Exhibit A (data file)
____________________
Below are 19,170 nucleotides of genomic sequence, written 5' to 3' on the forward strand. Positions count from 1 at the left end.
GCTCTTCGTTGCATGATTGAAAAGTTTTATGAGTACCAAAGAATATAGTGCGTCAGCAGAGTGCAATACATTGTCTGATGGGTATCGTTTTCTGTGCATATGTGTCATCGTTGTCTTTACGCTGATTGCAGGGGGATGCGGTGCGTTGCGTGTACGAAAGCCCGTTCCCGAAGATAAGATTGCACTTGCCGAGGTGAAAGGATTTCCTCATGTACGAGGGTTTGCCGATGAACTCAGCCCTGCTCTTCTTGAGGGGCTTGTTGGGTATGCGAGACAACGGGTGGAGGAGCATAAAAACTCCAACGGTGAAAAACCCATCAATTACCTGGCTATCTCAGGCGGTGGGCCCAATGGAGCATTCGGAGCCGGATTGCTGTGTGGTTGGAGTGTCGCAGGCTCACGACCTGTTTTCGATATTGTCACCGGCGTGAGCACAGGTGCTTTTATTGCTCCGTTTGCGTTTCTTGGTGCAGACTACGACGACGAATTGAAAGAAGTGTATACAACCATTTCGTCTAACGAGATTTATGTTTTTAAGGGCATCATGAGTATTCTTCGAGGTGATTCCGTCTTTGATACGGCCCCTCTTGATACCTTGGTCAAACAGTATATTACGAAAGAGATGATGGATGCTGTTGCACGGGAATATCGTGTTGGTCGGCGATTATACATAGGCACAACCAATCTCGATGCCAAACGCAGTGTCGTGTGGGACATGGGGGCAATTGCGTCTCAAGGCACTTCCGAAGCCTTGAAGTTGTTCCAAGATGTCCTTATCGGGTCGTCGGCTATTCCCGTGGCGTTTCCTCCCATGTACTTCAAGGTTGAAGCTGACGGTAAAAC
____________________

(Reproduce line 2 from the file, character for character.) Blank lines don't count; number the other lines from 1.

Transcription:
GCTCTTCGTTGCATGATTGAAAAGTTTTATGAGTACCAAAGAATATAGTGCGTCAGCAGAGTGCAATACATTGTCTGATGGGTATCGTTTTCTGTGCATATGTGTCATCGTTGTCTTTACGCTGATTGCAGGGGGATGCGGTGCGTTGCGTGTACGAAAGCCCGTTCCCGAAGATAAGATTGCACTTGCCGAGGTGAAAGGATTTCCTCATGTACGAGGGTTTGCCGATGAACTCAGCCCTGCTCTTCTTGAGGGGCTTGTTGGGTATGCGAGACAACGGGTGGAGGAGCATAAAAACTCCAACGGTGAAAAACCCATCAATTACCTGGCTATCTCAGGCGGTGGGCCCAATGGAGCATTCGGAGCCGGATTGCTGTGTGGTTGGAGTGTCGCAGGCTCACGACCTGTTTTCGATATTGTCACCGGCGTGAGCACAGGTGCTTTTATTGCTCCGTTTGCGTTTCTTGGTGCAGACTACGACGACGAATTGAAAGAAGTGTATACAACCATTTCGTCTAACGAGATTTATGTTTTTAAGGGCATCATGAGTATTCTTCGAGGTGATTCCGTCTTTGATACGGCCCCTCTTGATACCTTGGTCAAACAGTATATTACGAAAGAGATGATGGATGCTGTTGCACGGGAATATCGTGTTGGTCGGCGATTATACATAGGCACAACCAATCTCGATGCCAAACGCAGTGTCGTGTGGGACATGGGGGCAATTGCGTCTCAAGGCACTTCCGAAGCCTTGAAGTTGTTCCAAGATGTCCTTATCGGGTCGTCGGCTATTCCCGTGGCGTTTCCTCCCATGTACTTCAAGGTTGAAGCTGACGGTAAAAC